Turkey shoot be­gins in April

Sherbrooke Record - - BROMECOUNTY - By Ann David­son

It’s that time of year again to talk turkey. While those goofy look­ing birds are about to strut their feath­ers in pur­suit of their lovely ladies, hun­ters are ready­ing for the an­nual turkey shoot that starts on April 27 and runs to May 18. From dawn un­til 1:30 p.m. hun­ters each day dur­ing that pe­riod will be per­mit­ted to har­vest a max­i­mum of two birds each as long as the birds have beards.

Game war­dens for District 5’s Brome­bolton Fish and Game Club are re­mind­ing folks that they shouldn’t think that they can ven­ture out cold turkey to track down th­ese clumsy-look­ing birds with­out tak­ing a spe­cial turkey hunt­ing course.

Wayne Royea says that the an­nual turkey shoot has be­come a big hit with hun­ters with eco­nomic spinoffs last year es­ti­mated at $5 mil­lion. In Que­bec a to­tal of 7,796 birds were hunted with 544 taken from District 5. Although bird­ers and hun­ters are thrilled with the re­turn of the species af­ter they had all but been ex­tir­pated in the early 1900s, Royea ad­mits that the down­side of their re­turn and pop­u­la­tion ex­plo­sion is that farm­ers are find­ing the ris­ing pop­u­la­tion a nui­sance. Some re­fer the in­flux of the species as an in­va­sion with armies of them tak­ing over the fields. “They are caus­ing dam­age to their fields and crops,” Royea said. “They poke holes in the plas­tic wrap­ping of the hay bales, and while they are dig­ging for in­sects they yank up seedlings. They have even been seen din­ing on the grapes in some of the lo­cal vine­yards.”

Their near dis­ap­pear­ance in Que­bec in the early 1900s be­cause of un­con­trolled hunt­ing and the loss of habi­tat demon­strates their re­silience to sur­vival. It was around 2000 that Que­bec’s min­is­ter of For­est and Wildlife launched a project to rein­tro­duce them. They trans­ferred 600 birds from west­ern Que­bec to the Town­ships. By 2008 the pop­u­la­tion had grown sub­stan­tially, enough to open hunt­ing sea­son that would re­strict hun­ters to har­vest­ing one or two birds each, depend­ing on the re­gion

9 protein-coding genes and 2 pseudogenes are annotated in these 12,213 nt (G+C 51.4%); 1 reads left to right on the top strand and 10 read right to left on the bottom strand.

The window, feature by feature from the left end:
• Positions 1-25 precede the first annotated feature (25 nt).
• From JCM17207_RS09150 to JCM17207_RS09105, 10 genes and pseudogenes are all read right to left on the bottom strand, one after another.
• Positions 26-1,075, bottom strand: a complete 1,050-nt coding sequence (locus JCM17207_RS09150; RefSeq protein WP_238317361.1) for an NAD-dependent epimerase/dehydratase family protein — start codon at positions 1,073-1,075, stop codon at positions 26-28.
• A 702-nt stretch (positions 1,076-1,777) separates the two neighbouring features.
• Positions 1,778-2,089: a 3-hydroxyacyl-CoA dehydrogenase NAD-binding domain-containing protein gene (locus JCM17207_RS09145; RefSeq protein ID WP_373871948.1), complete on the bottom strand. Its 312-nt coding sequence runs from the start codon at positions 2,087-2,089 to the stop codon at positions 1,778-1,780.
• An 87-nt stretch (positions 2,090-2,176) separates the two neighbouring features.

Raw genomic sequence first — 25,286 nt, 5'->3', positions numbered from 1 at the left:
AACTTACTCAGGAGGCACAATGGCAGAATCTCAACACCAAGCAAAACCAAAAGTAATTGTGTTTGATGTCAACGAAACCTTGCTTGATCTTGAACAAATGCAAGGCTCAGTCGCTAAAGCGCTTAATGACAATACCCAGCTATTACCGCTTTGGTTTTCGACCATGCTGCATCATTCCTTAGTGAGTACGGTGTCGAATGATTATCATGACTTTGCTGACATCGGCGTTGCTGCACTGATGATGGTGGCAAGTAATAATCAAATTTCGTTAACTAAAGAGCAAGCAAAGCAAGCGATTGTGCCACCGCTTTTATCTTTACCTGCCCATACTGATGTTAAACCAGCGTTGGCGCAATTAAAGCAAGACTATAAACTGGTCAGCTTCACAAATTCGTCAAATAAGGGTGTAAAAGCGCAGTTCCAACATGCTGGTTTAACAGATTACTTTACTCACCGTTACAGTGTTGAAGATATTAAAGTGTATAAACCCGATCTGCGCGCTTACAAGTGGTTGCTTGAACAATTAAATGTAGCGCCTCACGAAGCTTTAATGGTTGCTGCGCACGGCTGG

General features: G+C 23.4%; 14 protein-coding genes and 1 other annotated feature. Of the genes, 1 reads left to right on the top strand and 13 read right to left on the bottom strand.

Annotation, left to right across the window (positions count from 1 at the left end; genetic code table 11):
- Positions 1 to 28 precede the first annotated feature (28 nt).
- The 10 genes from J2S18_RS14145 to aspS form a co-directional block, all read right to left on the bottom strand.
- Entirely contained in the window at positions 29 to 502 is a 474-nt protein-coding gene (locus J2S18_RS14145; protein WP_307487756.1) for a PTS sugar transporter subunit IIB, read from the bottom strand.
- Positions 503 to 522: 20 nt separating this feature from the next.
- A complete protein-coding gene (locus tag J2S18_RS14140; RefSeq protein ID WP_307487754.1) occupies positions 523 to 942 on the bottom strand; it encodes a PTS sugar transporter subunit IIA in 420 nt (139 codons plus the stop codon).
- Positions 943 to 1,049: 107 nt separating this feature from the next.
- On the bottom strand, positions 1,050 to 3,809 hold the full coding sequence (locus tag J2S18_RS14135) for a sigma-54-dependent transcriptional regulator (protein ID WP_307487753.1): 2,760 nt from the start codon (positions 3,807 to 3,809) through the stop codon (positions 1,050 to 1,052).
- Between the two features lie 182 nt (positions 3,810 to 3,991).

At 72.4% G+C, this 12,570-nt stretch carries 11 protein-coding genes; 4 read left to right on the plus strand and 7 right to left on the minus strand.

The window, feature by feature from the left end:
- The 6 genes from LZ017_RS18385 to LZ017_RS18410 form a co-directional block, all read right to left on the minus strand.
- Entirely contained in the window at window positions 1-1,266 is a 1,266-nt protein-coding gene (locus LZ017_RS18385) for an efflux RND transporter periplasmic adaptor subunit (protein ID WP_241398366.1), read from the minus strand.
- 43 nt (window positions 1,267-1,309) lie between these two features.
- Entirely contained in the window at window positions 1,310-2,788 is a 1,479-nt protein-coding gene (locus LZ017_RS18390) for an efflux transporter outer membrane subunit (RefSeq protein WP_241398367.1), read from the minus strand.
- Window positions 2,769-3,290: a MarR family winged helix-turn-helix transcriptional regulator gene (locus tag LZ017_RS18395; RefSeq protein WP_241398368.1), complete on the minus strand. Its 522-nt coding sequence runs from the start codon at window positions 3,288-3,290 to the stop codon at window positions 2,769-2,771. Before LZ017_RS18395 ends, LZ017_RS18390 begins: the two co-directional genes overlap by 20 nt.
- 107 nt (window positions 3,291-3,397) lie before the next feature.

By 2008 the min­istry had re­vealed a sur­plus of tur­keys and saw 2,227 hunt­ing per­mits is­sued. Since then there has been a 30 per cent rise in per­mits while the har­vest rep­re­sented an al­most 23 per cent in­crease between the 2016 and 2017 hunt­ing sea­sons.

Ac­cord­ing to Que­bec Out­fit­ters, the wild turkey is the largest game bird in North Amer­ica. It is prized for hu­man con­sump­tion. Ex­perts at­tribute the suc­cess of the sur­vival of th­ese groundnesters that roost in trees at night to the prov­ince’s milder win­ters, as well as to re­for­esta­tion. War­den Jen­nifer Jones says that th­ese clumsy look­ing birds that have brains that are dis­pro­por­tion­ate to their bod­ies, have ex­cel­lent eye­sight sim­i­lar to the ea­gles.

“I love hunt­ing them,” ex­tolled Royea. “We have a great time out there. We have had bears hoot at us and geese honk­ing. It’s a nice time in the morn­ing just be­fore sun­rise. You have to keep your eyes open for skunks walk­ing. And the wild tur­keys are de­li­cious to eat.”

The next turkey hunt­ing course is March 24 from 8 a.m. to 1:30 p.m. and will be held at the Depan­neur Rouge in Knowl­ton. The price is $71 with 80 per cent of that amount go­ing back to wildlife funds for habi­tat con­ser­va­tion or re­struc­tur­ing. Regis­tra­tion is done on­line. (Se­cu­rite Na­ture) http://www.fedecp.com/les­for­ma­tions/se­cu­rite-na­ture/. Per­mits can be bought any place that sells hunt­ing li­censes, but be fore­warned that the ven­dors will know whether the ap­pli­cant has taken the manda­tory course be­fore­hand.


Jen­nifer Jones, game war­den for District 5 and an avid hunter, with last year’s har­vest of two drakes weigh­ing 12 and 18 pounds re­spec­tively.

Newspapers in English

Newspapers from Canada

© PressReader. All rights reserved.